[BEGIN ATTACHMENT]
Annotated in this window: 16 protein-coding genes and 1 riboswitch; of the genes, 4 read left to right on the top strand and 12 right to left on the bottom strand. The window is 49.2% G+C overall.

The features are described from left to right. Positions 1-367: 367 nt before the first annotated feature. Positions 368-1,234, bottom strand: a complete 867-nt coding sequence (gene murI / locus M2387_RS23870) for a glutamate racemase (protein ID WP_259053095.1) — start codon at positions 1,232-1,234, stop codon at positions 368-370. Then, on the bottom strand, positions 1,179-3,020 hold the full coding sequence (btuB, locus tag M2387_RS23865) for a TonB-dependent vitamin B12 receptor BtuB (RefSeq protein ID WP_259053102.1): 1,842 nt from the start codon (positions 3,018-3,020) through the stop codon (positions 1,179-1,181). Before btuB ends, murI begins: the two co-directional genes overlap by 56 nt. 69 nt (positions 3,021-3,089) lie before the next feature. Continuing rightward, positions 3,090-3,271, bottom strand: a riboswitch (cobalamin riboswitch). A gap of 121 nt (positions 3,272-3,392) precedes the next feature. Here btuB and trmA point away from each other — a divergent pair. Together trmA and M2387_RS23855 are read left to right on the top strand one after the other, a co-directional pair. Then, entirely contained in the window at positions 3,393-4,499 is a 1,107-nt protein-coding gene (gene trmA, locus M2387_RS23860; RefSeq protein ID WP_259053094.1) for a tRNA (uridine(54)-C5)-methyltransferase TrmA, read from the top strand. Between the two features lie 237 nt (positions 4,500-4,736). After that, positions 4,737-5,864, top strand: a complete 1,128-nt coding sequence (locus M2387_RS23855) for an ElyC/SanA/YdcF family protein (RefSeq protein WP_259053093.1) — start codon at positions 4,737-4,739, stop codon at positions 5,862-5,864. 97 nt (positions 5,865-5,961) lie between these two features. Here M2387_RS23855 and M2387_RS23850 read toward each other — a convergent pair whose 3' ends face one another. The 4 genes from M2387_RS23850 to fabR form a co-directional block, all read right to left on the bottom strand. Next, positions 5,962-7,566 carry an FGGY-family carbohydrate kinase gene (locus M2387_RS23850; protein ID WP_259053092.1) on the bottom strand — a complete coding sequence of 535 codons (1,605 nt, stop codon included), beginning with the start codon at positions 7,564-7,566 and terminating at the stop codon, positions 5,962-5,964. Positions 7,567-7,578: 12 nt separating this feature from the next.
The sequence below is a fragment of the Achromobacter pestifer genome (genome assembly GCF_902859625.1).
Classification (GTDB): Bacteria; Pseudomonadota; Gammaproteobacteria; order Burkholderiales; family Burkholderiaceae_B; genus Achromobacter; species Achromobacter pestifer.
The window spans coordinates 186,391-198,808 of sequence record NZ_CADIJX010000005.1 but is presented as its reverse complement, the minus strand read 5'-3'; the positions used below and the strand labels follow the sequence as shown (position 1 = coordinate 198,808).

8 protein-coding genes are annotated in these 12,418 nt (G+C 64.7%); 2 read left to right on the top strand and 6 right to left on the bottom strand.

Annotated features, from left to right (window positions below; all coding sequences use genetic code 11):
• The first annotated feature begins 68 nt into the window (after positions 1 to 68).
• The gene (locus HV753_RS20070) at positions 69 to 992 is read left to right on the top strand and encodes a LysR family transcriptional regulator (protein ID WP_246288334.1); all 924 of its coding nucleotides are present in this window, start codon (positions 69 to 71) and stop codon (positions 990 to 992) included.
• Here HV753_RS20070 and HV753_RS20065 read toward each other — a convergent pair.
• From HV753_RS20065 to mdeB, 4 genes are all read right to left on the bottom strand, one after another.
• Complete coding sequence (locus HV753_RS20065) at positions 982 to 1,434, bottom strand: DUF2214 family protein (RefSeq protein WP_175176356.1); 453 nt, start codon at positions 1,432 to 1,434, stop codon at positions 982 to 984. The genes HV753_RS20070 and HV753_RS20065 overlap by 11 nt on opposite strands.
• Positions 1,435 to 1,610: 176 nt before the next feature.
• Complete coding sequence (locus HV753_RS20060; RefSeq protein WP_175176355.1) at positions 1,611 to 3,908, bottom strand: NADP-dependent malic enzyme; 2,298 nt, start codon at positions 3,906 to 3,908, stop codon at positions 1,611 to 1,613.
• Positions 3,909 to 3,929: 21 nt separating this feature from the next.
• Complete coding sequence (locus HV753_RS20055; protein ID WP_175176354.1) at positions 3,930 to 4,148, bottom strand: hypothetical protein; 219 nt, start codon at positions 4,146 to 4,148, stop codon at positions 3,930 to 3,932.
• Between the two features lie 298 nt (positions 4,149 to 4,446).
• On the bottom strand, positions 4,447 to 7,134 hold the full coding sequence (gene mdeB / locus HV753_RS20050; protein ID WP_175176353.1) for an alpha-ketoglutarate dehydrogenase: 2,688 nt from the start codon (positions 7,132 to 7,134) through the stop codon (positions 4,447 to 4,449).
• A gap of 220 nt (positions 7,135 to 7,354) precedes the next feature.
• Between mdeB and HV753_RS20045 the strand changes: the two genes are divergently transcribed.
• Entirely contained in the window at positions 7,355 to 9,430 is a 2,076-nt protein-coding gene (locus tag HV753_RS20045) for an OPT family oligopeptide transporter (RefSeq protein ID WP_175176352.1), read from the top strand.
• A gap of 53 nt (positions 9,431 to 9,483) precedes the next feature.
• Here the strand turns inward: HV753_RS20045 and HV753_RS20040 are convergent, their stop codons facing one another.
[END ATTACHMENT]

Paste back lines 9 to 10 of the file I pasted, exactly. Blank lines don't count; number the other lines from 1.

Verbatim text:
• The gene (locus HV753_RS20070) at positions 69 to 992 is read left to right on the top strand and encodes a LysR family transcriptional regulator (protein ID WP_246288334.1); all 924 of its coding nucleotides are present in this window, start codon (positions 69 to 71) and stop codon (positions 990 to 992) included.
• Here HV753_RS20070 and HV753_RS20065 read toward each other — a convergent pair.